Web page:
How is it that time can pass so quickly, and yet seem to take forever?
It hasn’t even been a year since we first started exploring the possibility of a ’round-the-world move. It was in late July of last year when a friend/co-worker casually asked Tim (in my presence) if he’d ever considered working in Chiang Mai. Tim’s answer was that he’d love to, but “Lisa would never do that.” My (slightly offended) response: “You never ASKED me!”
So he asked me. I said I’d be willing to consider it, at least. And that was the beginning. He next contacted the supervisor of the Chiang Mai office, who said that they were really wanting to get a more stable presence there: preferably a married couple, ideally a family. And that the people who were there at that time would be returning to the U.S. at the end of the year (2011). Well then. The office pushed things into fast forward and in late October/early November gave us preliminary approval to go. The timing was the next biggest question. They really wanted us there ASAP, but we told them we had commitments that would keep us here until late April. That put us on target to arrive in Chiang Mai in early summer 2012.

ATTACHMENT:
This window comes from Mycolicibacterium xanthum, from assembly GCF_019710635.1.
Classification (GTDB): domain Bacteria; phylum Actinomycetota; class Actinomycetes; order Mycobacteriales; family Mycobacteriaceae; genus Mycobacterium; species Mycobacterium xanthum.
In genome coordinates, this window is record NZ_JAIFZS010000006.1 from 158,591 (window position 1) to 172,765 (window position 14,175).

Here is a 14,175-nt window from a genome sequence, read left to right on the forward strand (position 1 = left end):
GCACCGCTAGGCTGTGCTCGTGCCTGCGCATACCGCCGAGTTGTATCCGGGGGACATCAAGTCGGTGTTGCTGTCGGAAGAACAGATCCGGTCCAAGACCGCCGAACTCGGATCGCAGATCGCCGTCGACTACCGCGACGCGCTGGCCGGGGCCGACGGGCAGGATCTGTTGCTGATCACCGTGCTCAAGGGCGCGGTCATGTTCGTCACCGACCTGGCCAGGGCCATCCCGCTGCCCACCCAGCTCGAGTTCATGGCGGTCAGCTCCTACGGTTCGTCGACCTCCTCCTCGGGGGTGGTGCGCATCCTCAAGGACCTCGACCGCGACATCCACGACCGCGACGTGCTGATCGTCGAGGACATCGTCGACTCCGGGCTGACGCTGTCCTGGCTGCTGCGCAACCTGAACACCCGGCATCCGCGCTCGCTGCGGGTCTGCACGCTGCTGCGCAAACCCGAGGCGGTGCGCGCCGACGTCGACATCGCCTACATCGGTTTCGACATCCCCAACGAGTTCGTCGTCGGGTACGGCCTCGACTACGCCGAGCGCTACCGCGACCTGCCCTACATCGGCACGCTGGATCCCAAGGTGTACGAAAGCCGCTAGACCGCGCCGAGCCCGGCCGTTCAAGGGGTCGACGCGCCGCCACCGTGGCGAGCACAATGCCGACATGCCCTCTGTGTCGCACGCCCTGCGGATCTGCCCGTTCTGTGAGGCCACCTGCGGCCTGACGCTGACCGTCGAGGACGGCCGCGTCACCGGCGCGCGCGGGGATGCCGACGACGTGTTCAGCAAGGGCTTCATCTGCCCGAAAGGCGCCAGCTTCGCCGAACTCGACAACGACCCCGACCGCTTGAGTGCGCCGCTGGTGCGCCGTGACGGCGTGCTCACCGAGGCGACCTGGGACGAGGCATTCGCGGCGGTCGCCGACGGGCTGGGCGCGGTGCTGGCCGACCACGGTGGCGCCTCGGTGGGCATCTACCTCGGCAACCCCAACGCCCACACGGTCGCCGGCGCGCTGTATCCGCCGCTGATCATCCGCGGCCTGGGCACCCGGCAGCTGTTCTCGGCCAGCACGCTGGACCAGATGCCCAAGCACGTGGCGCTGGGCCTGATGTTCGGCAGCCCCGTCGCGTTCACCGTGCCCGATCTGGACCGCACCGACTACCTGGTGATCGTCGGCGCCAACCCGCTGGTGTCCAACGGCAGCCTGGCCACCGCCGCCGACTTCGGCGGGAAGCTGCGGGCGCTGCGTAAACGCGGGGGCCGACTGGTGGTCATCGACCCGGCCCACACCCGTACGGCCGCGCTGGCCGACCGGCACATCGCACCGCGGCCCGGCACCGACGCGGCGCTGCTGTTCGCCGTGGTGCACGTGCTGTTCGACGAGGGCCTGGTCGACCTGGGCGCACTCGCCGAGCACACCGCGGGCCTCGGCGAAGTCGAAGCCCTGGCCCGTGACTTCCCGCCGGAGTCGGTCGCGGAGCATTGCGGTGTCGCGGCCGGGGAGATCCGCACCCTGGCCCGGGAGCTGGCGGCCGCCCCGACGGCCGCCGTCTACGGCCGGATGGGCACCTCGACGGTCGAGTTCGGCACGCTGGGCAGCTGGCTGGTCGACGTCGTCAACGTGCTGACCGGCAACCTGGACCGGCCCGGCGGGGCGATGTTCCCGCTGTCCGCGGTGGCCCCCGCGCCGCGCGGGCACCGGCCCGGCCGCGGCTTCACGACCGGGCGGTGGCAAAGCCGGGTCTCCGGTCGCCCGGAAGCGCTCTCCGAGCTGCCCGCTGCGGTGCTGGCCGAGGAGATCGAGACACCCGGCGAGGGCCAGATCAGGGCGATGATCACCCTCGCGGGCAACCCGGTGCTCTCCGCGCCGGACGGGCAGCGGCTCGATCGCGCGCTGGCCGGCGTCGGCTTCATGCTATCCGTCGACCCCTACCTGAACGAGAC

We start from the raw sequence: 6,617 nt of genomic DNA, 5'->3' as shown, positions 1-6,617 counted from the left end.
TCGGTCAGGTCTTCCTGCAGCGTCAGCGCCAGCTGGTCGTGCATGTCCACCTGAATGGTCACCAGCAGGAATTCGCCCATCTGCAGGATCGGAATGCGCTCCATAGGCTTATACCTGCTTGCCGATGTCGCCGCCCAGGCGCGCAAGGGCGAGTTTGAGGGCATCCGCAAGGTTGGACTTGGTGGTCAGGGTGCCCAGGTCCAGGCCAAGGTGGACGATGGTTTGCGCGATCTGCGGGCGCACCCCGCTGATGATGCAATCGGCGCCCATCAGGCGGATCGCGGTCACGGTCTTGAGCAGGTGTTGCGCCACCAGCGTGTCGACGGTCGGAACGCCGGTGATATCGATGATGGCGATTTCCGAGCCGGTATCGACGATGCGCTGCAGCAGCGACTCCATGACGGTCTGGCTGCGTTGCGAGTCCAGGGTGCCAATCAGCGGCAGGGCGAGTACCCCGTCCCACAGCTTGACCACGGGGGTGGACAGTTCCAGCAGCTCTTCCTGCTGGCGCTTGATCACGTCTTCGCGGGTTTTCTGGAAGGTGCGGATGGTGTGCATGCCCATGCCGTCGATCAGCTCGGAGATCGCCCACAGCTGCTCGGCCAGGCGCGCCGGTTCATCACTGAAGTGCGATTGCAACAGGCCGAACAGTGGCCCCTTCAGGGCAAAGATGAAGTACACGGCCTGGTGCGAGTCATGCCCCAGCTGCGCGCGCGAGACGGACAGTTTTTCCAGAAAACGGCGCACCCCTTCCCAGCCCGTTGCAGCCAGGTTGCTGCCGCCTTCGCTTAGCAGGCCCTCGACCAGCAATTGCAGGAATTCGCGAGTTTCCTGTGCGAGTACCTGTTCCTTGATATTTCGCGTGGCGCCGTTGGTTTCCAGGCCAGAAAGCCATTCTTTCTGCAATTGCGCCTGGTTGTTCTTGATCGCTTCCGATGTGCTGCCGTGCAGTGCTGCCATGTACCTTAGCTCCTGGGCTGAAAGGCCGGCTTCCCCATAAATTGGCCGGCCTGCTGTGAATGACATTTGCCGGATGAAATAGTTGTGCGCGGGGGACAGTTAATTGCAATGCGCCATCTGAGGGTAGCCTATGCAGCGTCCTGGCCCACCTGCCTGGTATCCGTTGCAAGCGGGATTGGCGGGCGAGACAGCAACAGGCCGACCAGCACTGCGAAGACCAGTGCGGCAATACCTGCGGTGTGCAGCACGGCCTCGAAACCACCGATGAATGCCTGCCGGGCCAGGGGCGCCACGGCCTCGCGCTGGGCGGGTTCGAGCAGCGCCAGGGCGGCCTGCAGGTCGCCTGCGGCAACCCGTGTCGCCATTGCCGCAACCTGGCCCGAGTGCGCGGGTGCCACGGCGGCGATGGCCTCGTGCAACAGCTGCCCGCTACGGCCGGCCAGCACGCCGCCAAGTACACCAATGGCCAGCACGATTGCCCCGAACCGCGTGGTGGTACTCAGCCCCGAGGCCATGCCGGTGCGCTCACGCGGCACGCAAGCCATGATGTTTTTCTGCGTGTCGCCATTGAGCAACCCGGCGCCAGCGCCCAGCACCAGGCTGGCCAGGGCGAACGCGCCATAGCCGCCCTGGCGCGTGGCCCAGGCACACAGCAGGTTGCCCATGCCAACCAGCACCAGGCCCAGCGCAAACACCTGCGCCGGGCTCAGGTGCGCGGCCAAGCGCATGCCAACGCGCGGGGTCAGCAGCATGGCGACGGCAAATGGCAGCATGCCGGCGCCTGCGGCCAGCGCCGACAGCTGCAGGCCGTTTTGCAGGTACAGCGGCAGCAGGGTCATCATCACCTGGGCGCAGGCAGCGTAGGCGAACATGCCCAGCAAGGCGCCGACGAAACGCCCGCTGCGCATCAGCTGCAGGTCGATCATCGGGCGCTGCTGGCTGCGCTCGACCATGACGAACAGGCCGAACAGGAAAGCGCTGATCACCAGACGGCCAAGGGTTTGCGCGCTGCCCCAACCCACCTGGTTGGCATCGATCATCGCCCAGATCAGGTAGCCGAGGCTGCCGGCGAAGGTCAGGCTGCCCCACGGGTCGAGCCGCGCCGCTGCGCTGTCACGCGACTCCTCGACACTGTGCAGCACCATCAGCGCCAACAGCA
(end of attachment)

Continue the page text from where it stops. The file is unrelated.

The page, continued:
At that point, moving became a reality, albeit a distant one. We started slowly clearing things out, getting rid of stuff, thinking about how we were going to do this. But it was too early to really start doing much. After the first of the year we started preparing in earnest: online garage sale, trips to Goodwill, talking to family about what we should do with antiques and family “treasures.” A trip to St. Louis and Detroit in February took the first load of stuff destined for storage in family basements. More clearing out, a real garage sale, more online sales, more donations, and a lot of good-byes found us with two fully loaded minivans headed northwest on May 10.